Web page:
When the war began advances in Joint warfare and C3 was evident in the effectiveness of the operations.[vii] Particular successes included the movement of VII and XVIII Airborne Corps into the desert to outflank the Iraqis in Kuwait[viii] and every actual engagement between Iraqi and American forces. Of note was the performance of Major General Barry McCafferey’s 24th Mechanized Division,[ix] and the 2nd Armored Cavalry Regiment at 73 Easting against the Republican Guard’s Talwahkana Division.[x] Likewise the action of 2nd Brigade 1st Armored Division against the Guard’s Adnan Division at Madinah Ridge[xi] displayed the effectiveness and lethality of the Airland Battle and joint warfare concepts developed in the 1980s.
There were weaknesses and these included various aspects of command and control and fratricide[xii] brought about by the fast pace of operations and the fog of war. Likewise conflicts between General Schwartzkopf and some of his Army commanders, notably Generals Franks[xiii] and Yeosock hindered operations. This occurred most notably in the failure to destroy the Republican Guard prior to the cessation of hostilities. This was partially was due to political considerations and faulty intelligence but was operational decision of Schwartzkopf to halt McCafferty’s 24th Mechanized Division before it could finish off Republican Guard units facing it or letting Franks complete his double encirclement of the Guard or encircle the key southern Iraqi city of Basrah.[xiv]
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Despite the successes of Operation Desert Storm the planners failed to anticipate the end state of what would happen when hostilities had ceased. The conditions of the cessation of hostilities were the chief contention of many against the end to the ground war at the 100 hour point. Some argue that the early end of hostilities allowed the victory to be less than it could have been. Some even today argue that the offensive should have gone forward with the goal of overthrowing Saddam, however despite its success the Army was not prepared for an occupation nor would have the coalition supporting the US have survived an invasion and occupation of Iraq. The actual mistakes were not in the stopping of the war, but rather the faulty conditions of the cease fire which enabled Saddam to recover the internal control of Iraq and put down attempts to revolt especially around Basra in the Shia south. Rick Atkinson in his book Crusade notes that there were “errors would be made in establishing conditions of the ceasefire…but stopping the war was no mistake.”[xv]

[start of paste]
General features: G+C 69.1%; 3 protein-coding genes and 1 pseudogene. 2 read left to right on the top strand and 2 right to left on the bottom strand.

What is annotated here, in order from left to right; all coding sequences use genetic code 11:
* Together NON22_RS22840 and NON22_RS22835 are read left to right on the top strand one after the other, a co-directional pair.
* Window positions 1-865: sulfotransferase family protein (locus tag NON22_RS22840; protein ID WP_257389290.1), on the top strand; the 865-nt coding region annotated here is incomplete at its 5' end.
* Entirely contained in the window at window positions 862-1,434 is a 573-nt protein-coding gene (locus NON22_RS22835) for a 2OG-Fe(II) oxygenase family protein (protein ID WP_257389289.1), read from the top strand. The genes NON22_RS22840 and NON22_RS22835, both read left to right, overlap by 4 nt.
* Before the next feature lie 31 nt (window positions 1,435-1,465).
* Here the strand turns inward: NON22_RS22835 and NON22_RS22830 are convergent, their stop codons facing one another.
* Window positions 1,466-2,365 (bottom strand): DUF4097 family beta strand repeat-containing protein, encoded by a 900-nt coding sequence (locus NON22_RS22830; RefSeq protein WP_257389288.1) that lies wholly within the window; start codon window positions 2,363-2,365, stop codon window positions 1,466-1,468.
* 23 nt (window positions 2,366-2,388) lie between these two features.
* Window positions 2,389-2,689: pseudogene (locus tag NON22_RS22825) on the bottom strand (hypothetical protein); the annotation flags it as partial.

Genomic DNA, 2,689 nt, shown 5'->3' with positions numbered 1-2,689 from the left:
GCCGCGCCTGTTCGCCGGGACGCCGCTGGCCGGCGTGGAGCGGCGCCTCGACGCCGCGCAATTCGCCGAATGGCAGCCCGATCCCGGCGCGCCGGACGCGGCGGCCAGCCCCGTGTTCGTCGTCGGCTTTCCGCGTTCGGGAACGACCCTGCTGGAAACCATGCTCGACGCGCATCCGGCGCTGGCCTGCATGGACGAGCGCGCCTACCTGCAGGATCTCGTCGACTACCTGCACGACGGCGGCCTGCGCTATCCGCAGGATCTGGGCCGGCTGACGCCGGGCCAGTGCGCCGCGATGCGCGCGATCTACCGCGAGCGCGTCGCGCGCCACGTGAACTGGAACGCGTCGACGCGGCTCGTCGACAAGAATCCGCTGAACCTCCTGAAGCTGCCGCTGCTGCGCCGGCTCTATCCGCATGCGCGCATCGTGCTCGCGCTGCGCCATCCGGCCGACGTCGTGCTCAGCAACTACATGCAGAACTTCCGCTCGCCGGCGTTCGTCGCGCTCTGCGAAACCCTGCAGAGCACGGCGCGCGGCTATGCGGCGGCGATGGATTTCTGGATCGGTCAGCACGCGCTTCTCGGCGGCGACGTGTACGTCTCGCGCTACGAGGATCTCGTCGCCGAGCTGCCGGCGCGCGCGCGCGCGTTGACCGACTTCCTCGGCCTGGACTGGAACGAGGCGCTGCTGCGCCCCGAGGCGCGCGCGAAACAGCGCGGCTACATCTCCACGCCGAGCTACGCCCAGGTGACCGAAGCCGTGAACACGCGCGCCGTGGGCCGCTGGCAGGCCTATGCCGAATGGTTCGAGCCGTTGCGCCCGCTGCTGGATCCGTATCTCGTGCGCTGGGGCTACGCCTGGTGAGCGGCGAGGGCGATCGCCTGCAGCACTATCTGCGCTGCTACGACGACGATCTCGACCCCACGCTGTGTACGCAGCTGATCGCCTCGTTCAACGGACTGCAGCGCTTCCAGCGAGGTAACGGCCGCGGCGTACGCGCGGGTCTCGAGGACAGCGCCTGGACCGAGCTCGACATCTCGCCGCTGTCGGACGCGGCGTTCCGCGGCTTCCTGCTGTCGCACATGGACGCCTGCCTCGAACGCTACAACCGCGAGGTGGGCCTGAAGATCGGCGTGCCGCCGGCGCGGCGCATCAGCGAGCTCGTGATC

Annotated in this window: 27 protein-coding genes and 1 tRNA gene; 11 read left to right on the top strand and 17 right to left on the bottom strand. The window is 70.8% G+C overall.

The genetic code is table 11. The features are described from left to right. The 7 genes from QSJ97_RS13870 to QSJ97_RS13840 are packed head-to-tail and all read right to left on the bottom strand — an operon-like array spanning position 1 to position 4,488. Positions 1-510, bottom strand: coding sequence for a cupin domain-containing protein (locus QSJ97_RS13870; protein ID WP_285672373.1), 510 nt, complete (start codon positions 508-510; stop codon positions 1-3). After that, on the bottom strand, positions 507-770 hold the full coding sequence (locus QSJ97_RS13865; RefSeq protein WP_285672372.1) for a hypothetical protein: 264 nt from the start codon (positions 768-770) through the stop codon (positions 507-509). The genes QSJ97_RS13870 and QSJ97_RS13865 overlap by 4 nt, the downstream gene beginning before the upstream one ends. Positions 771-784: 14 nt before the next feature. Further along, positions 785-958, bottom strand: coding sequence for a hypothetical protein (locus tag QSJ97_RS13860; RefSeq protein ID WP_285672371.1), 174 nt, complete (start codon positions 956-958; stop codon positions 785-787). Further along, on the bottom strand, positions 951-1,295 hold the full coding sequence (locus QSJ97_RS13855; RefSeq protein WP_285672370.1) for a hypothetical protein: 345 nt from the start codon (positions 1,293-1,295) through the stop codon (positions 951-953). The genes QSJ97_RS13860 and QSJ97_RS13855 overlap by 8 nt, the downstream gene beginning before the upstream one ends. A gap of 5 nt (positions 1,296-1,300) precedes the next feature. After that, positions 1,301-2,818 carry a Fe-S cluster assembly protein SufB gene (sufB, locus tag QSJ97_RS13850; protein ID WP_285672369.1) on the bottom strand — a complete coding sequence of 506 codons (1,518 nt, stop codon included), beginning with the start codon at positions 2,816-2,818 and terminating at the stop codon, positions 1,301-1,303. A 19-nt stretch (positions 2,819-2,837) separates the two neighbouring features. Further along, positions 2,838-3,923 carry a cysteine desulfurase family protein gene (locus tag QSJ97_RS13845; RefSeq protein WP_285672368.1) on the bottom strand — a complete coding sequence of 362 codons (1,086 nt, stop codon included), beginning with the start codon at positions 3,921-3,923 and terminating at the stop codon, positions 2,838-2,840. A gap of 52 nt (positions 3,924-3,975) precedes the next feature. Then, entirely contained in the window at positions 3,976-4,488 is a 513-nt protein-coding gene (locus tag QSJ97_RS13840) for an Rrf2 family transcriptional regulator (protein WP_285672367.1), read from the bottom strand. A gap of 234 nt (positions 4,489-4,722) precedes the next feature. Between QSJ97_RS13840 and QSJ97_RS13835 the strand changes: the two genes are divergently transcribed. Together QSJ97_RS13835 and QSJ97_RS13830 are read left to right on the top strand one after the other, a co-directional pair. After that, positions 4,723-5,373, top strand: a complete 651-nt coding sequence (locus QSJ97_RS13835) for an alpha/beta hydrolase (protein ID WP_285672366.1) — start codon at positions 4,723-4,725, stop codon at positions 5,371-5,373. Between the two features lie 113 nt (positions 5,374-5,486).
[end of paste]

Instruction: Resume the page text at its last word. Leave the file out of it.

While the debate about Operation Desert Storm still persists nearly 20 years after the fact the more important lesson was not learned. That lesson was that Operation Desert Storm was not the new face of war, but rather an anomaly. It was a war that was the swan song of the Cold War where the doctrine, technology, organization and trained to and practiced were inflicted on a less well trained and equipped version of the force that they were designed to defeat, forces which were badly deployed and already isolated by airpower even prior to the ground war. Once the ground war started the Iraqi forces in Kuwait and southern Iraq had little chance against the massive US and coalition force arrayed against it short of preemptively using the chemical and biological weapons of which Iraq had an ample supply. It did not employ these weapons for a number of reasons, but without them Iraqi forces exposed in the open desert with no air support and cut off from much of their supply by constant air attacks were easily defeated.
In the past 20 years the United States and the west have only once been able to reprise the type of war displayed during Operation Desert Storm. That was in the initial 2003 invasion of Iraq. While the forces deployed were successful in defeating the Iraqi military and overthrowing Saddam Hussein they were insufficient to secure the country especially after the decision to disestablish all Iraqi police and military forces which might have assisted US forces in securing the country. Perhaps planners forgot that German military police, police and civil servants were employed by the western allies in the period immediately after the war even during the period of “de-Nazification.”